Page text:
1. Dr. Strangelove (1964) Featuring George C. Scott, Peter Sellers and a very young James Earl Jones, Stanley Kubrick’s classic film tackles the absurdity of the Cold War and the doctrine of Mutually Assured Destruction in the only sane way – dark humor. Peter Sellers especially shines in this movie playing three of the major roles – President Mervin Muff (loosely based on Adlai Stevenson), Dr. Strangelove (a not-so-reformed ex-Nazi rocket scientist) and Royal Air Force Group Captain Lionel Mandrake whose interaction with the paranoid, insane American Air Force General Jack Ripper (played perfectly by Sterling Hayden) is, to my mind, the funniest conversation on film. You’ll never think about the fluoridation of water the same way.
2. 1776 (1971) I like musicals. There. I said it. I like the idea of a world where it is totally normal for people to spontaneously break into song and dance. What if those people were our country’s Founding Fathers? Such is the amazing premise of this Tony-award winning musical dramatizing the debate and drafting of the Declaration of Independence. Featuring William Daniels as John Adams, Ken Howard as Thomas Jefferson and Gwyneth Paltrow’s mom (the lovely Blythe Danner) as Martha Jefferson. Also, before I read David McCoullugh’s biography of John Adams, everything I knew about our 2nd president came from the following song.
3. Top Hat (1935) Music is an important part of almost every movie and the old RKO pictures featuring Fred Astaire and Ginger Rogers are full of classic songs and impressive (to put it mildly) dance numbers. Astaire and Rogers made several films for the now defunct RKO studio but Top Hat remains my favorite if only for the “Dancing Cheek to Cheek”bit.
4. Anchorman (2003) – If you don’t think this 2003 film about a local news team is the funniest movie ever, I will fight you!
5. O Brother Where Art Thou (2000) There are so many things to admire in this Coen brothers film. The plot – a clever take on Homer’s Odyssey, the music – a delightful romp through Southern blues, bluegrass and folk, the acting – stellar performances from George Clooney, John Goodman, Charles Durning, and even the fascinating back story for the title “O Brother Where Art Thou” – it was taken from the film Sullivan’s Travels (1941) about a film director trying to make a film a about the Depression-era South.
6. The Trip (2010) Steve Coogan and Rob Brydon star as former colleagues who set out on a foodie road trip across the UK. Their hilarious conversations and constant games of one-upmanship (all largely improvised) are riveting, as are the delicious glimpses into the kitchens of the various restaurants at which they dine and the sweeping views northern England and Scotland landscapes.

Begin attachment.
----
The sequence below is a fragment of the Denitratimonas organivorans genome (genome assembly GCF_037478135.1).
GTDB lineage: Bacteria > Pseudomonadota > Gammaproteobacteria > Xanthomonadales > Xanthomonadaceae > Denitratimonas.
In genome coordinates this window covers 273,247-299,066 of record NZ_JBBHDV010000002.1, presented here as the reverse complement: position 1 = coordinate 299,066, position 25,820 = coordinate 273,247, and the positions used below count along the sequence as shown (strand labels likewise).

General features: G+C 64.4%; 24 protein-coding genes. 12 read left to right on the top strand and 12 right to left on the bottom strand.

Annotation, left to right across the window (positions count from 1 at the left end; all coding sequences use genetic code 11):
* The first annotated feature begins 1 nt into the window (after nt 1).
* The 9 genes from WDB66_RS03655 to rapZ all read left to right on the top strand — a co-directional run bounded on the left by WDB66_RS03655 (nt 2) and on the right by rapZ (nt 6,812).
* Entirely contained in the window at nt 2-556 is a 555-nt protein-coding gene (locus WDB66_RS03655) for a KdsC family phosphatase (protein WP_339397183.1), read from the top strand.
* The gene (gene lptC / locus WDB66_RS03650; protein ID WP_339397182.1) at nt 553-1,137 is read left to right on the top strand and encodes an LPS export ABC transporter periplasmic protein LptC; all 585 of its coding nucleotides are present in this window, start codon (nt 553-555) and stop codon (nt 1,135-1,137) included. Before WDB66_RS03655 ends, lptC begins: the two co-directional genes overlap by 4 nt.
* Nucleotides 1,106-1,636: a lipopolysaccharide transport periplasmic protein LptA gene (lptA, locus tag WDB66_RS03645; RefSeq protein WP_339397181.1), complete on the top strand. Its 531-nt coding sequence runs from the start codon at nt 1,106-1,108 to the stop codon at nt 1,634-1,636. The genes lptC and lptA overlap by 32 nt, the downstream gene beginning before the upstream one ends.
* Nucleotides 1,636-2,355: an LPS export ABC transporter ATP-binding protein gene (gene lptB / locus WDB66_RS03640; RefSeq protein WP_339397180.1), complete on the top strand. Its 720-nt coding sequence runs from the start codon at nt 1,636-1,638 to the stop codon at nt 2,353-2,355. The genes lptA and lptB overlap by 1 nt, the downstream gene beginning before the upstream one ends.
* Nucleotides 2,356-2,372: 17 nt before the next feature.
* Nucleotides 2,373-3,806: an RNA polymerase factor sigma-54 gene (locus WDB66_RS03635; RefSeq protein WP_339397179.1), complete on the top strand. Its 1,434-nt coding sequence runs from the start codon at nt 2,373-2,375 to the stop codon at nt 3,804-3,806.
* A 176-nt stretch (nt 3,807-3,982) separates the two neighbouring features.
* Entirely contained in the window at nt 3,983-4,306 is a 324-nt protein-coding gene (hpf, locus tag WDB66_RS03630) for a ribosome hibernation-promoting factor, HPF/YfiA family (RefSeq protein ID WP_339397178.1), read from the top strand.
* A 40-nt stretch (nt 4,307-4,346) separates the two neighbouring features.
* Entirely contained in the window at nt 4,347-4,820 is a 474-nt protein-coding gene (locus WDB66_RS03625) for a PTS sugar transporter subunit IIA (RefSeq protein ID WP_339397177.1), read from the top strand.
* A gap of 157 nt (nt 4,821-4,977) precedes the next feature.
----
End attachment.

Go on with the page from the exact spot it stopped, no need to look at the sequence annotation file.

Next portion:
7.Topsy-Turvy (1999) Since this has become a confessional post of sorts, I’ll also just come right out and also admit: I really like Gilbert and Sullivan operettas. HMS Pinafore, The Pirates of Penzance, Yeoman of the Guard – it’s all good. This movie follows the British duo as they struggle to write The Mikado. Jim Broadbent as W.S. Gilbert is especially delightful.
8. Casino Royale (2006) I’m a big fan of the James Bond series, even the cheesy ones, which of course, is most of them. But the restart of the legendary spy series with Daniel Craig as Agent 007 in 2006 marked a notable improvement in the quality of the films. If you haven’t read Sir Ian Fleming’s source novels, you really should. The Bond of the novels is considerably more interesting (if less dependent on silly gadgets) than the Bond of the most of the movies. Casino Royale moves the film series back toward Fleming’s more interesting spy.
9. Star Wars (1977) The first CD I purchased with my own money was John Williams’ score to Star Wars. I still hum “The Imperial March” whenever I find myself walking down a long (ideally dim) hallway. George Lucas incurred the wrath of many fans with the – let’s say less than stellar – relaunch of the saga in with 1998’s The Phantom Menace. And though the prequels certainly don’t have the same panache as the original, there is a fun way to watch the series. So, try this sometime: watch the movies in this order by episode: 4, 5, 2, 3, 6. There is no need to ever watch Episode 1. I like this alternative order because it preserves the dramatic reveal involving Luke’s paternity in Episode 5. It also makes good thematic sense to introduce the Vader/Anakin back story after that dramatic moment in Episode 5, so that the entire saga can be viewed as a father/son redemption story.
10. Babette’s Feast (1987) The final scene in this understated film is probably the most enjoyable presentation a foodie could ask for. If you like the film, why not try some of the recipes from the great feast?